“Added Value” has become a ubiquitous management buzzword. Wherever you work you are constantly being told to make improvements that “add value” to the product or service to the customer. New Labour’s education minister David Blunkett even talked about measuring “value added” during children’s education.
All this is ironic, because one of the greatest truisms of bourgeois economics is that “value” does not exist. There is no intrinsic value to any product or service, according to the professional economists, only what it will fetch in the market place.
However, bourgeois economics did not always reject the concept of “value”. Before Marx, the most clear-sighted economic thinkers, including Adam Smith, believed that all commodities had intrinsic value and that what gave them that value was the fact that they were products of human labour. It was when Karl Marx used this “labour theory of value” to give the first scientific explanation of exploitation that the professional economists started their vendetta against economic theories based on value.
So what do we mean by “value”, and why is it important? Capitalism is a system in which most things we consume – from bicycles to iPhones – take the form of commodities. Commodities are things destined not for immediate consumption by the producers but to be bought and sold. Even our ability to work is a commodity; we sell ourselves into slavery, in eight hour slots, in return for wages. Every commodity has two elements to it. On the one hand, it has “use-value” in that it satisfies someone’s needs; on the other, it has “exchange-value” – that is, it is a product made for sale in the market place.
But what allows the vast range of goods on sale to be compared with each other and exchanged with each other in very definite ratios?
Unless all commodities share something in common, regular exchange would be impossible. But as they all differ in shape, size, volume, colour, weight etc., it cannot be the physical quality or use value that allows them to be measured by a common standard.
Perhaps it is simply the “market” that decides – by “supply and demand”. Marxists don’t deny the operation of supply and demand; when things are in short supply the price goes up, and vice versa.
But what happens if supply and demand are equal? Does the price become zero? It certainly does not. So what determines the general price, the average price when, over time, all the fluctuations of the market are taken into account.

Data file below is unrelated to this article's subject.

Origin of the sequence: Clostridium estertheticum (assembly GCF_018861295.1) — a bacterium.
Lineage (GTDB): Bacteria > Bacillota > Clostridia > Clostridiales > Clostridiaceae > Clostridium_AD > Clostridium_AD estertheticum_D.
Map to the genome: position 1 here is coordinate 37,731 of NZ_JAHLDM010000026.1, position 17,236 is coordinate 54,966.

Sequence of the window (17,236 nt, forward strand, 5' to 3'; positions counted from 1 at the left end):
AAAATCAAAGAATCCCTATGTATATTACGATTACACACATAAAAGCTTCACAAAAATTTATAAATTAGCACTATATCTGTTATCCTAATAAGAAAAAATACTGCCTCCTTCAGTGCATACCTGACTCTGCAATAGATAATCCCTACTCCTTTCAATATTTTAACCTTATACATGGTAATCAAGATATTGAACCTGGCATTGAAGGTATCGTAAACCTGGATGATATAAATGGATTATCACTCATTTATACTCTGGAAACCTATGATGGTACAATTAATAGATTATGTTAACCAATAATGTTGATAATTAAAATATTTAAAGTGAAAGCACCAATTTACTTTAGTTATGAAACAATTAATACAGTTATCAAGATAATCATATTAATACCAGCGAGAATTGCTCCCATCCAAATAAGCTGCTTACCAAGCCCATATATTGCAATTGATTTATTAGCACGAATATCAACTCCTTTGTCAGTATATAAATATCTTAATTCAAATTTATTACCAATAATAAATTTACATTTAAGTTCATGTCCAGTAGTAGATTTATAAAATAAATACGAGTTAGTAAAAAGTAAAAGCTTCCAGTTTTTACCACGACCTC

Marx, like the bourgeois political economists before him, concluded that the key factor is human labour. All commodities possess a definite quantity of human labour.
In earlier societies it was obvious that the exchange of products or labour was governed by a rough calculation of working-hours. In Japanese villages in the middle ages the village accountant kept a great book in which he entered the number of hours of work done by villagers on each others’ fields; at the end of the year the exchanges had to balance.
This transparent operation of a system of values based on quantities of labour depended upon small communities, relatively similar forms of labour and the existence of an authority to balance society’s books. But under capitalism this is impossible. An Uber driver buying a new car from Toyota cannot know exactly whether the £10,000 embodied in the price of the car embodies the same amount of human labour as the £10,000 in wages he or she has earned that month.
So the system works “behind the backs” of all concerned: the workers, the car showrooms and the bosses of the car factory and Uber.
Instead of the actual hours spent on producing the commodities, capitalism – as it developed – began to measure the “average” amounts of labour needed to produce things.
Hence, what is important is not the number of hours spent on making an object but the number of hours of labour necessary to make it in average conditions of productivity in this society at that particular time; the “socially necessary labour time”.
If one firm can produce a commodity to the same standards while undercutting the labour time involved in making it, they will gain a short-term advantage over the others. Over a longer period, the innovations involved in making that time-reduction will reduce the average amount of socially necessary labour time to make both this commodity and all commodities.
In this process some capitalists go bust and money and time is redirected to those activities that the market has decided are in demand and can be sold at a profit. This “law of value” acts like an objective regulator of the economy. While their hired economists in the universities constantly deny its existence, the capitalists’ hired economists in the corporate head offices base every calculation on the fact that it does exist.
So why the generalised hostility to the labour theory of value? The short answer is that it explains exploitation and points the way forward beyond the capitalist system.
Marx used the labour theory of value to show that profits come from workers’ labour and workers’ labour alone (see “E is for Exploitation”). He also used it to show how economic crises are rooted in the split between an object’s usefulness and its ability to be sold or made for profit (see “C is for Capital”).
If labour is the sole source of profit the next question is; why do only the capitalists benefit?
If the process of production inevitably produces a bit of extra value, and that extra bit comes only from what the workers contribute, why should the profits go into the pockets of the business owners?
Why shouldn’t we use the extra bit – the surplus – to enrich the mass of people? Why don’t we calculate human need directly, through democratic planning, instead of meeting it through the market mechanism, where need is only met if you’ve got the money to pay for it?
The answer is, of course, we should!